By October 20, 2015 Read More →

Keystone XL: New Canadian Prime Minister supports pipeline

Justin Trudeau supports Keystone XL

Keystone XL

Canadian Prime Minister elect, Justin Trudeau says he supports the Keystone XL pipeline.

Keystone XL supporters are hoping the election of Justin Trudeau will mend the rocky relationship with the United States and pave the way for approval of TransCanada’s pipeline project to the Texas Gulf Coast.

Canadian voters emphatically reclaimed their country’s liberal identity, putting Trudeau, the youthful son of one of the country’s most dynamic politicians, in the prime minister’s office, and ending 10 years of leadership by Stephen Harper, whose dream was to recast Canada as a more conservative country.

The victory in Monday’s election by Trudeau’s Liberal Party was stunning. The Liberals were on a path to win at least 184 seats out of 338 – a parliamentary majority that will allow Trudeau to govern without relying on other parties. Harper’s Conservatives were winning 100. The Liberals received 39.5 per cent of the overall vote compared to 32 per cent for the Conservatives and 19.6 for the New Democrats.

Harper, one of the longest-serving Western leaders, will step down as Conservative leader, the party announced as the scope of its loss became apparent.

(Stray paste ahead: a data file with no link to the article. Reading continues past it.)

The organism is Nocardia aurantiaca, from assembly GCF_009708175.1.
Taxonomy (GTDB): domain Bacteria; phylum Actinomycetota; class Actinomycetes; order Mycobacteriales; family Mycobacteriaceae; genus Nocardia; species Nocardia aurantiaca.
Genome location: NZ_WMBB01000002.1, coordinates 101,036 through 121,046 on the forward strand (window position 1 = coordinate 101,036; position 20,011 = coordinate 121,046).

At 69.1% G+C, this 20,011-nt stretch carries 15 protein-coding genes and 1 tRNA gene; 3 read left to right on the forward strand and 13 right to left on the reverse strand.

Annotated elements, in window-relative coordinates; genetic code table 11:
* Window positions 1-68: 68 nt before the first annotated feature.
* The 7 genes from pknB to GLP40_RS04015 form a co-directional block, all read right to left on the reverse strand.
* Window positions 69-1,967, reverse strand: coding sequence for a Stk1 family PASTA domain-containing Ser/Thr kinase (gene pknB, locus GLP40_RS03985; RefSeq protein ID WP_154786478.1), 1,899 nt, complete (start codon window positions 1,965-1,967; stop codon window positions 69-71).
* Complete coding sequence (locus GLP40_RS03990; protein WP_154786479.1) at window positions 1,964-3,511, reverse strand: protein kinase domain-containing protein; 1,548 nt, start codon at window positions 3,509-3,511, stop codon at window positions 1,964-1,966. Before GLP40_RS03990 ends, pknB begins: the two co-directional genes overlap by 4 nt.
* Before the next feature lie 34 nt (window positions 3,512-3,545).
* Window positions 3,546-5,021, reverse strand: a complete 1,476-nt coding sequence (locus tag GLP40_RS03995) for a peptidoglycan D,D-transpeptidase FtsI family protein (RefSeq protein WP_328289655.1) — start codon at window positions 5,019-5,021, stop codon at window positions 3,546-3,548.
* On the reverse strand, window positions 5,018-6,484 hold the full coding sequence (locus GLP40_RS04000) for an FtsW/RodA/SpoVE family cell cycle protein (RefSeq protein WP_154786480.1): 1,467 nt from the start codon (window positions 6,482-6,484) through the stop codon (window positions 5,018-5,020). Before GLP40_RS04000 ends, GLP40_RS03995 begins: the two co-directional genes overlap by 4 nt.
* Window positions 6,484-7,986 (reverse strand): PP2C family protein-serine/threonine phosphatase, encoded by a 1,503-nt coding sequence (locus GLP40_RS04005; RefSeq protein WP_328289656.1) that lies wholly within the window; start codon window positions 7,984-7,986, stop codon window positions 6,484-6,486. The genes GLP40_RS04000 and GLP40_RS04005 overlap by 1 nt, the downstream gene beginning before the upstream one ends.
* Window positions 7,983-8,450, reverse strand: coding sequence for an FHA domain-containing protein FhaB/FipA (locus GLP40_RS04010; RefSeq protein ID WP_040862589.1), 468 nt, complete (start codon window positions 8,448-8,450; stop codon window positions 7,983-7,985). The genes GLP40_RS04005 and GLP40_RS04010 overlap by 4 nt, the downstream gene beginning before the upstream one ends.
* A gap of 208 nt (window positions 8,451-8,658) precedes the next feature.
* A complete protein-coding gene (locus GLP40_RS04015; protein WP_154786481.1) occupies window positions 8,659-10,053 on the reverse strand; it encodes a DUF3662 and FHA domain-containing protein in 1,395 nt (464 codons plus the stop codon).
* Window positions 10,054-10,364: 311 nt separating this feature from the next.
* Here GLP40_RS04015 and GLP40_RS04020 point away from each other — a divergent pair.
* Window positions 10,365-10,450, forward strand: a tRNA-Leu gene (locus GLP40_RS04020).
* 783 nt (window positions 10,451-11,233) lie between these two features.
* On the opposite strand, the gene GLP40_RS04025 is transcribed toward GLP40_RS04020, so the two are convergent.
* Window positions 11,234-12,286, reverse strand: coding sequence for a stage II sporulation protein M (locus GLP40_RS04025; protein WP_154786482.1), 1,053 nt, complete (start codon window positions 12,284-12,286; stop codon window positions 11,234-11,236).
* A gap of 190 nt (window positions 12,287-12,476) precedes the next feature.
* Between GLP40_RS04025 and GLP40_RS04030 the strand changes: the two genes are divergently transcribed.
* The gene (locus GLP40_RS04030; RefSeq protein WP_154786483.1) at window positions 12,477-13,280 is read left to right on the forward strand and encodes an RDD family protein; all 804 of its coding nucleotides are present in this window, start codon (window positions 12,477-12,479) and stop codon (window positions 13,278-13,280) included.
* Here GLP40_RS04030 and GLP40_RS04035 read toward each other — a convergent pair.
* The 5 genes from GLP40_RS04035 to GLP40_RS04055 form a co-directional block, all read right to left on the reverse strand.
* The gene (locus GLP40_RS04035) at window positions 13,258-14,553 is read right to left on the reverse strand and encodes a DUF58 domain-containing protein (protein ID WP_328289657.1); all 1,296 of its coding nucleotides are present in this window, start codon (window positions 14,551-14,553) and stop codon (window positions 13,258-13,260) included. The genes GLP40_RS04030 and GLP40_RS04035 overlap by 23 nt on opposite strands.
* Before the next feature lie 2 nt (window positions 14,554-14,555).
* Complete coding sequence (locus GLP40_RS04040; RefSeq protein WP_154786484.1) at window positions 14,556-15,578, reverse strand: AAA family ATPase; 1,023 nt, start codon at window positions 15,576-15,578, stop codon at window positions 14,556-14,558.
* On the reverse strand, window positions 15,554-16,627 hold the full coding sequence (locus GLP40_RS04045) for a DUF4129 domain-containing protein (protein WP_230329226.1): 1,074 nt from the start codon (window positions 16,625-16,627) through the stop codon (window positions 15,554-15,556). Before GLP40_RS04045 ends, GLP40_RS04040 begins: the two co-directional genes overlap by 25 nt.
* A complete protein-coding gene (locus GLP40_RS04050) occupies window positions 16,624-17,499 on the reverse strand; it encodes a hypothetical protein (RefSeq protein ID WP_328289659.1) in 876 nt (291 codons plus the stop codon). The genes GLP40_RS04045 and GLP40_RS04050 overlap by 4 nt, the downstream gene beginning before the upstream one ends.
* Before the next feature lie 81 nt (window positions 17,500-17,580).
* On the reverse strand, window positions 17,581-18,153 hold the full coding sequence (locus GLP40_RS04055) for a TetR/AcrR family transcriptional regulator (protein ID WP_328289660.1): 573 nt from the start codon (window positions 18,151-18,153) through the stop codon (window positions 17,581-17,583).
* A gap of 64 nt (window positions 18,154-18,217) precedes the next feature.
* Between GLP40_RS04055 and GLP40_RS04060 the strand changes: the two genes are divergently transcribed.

Trudeau’s victory could result in improved ties with the United States, at least for the remainder of Barack Obama’s presidency. Harper was frustrated by Obama’s reluctance to approve the Keystone XL pipeline from Alberta to Texas and clashed with the president on other issues, including the Iran nuclear deal. Although Trudeau supports the Keystone pipeline, he argues relations should not hinge on the project.

Trudeau is the son of the late Prime Minister Pierre Trudeau, who swept to office in 1968 on a wave of support dubbed “Trudeaumania.” He was prime minister until 1984 with a short interruption and remains one of the few Canadian politicians known in America, his charisma often drawing comparisons to John F. Kennedy.


Canada shifted to the centre-right under Harper, who lowered sales and corporate taxes, avoided climate change legislation, and strongly supported the oil and gas extraction industry.

“The people are never wrong,” Harper told supporters in Calgary, the centre of the Canadian oil and gas industry. “The disappointment is my responsibility and mine alone.”


The Canadian Press


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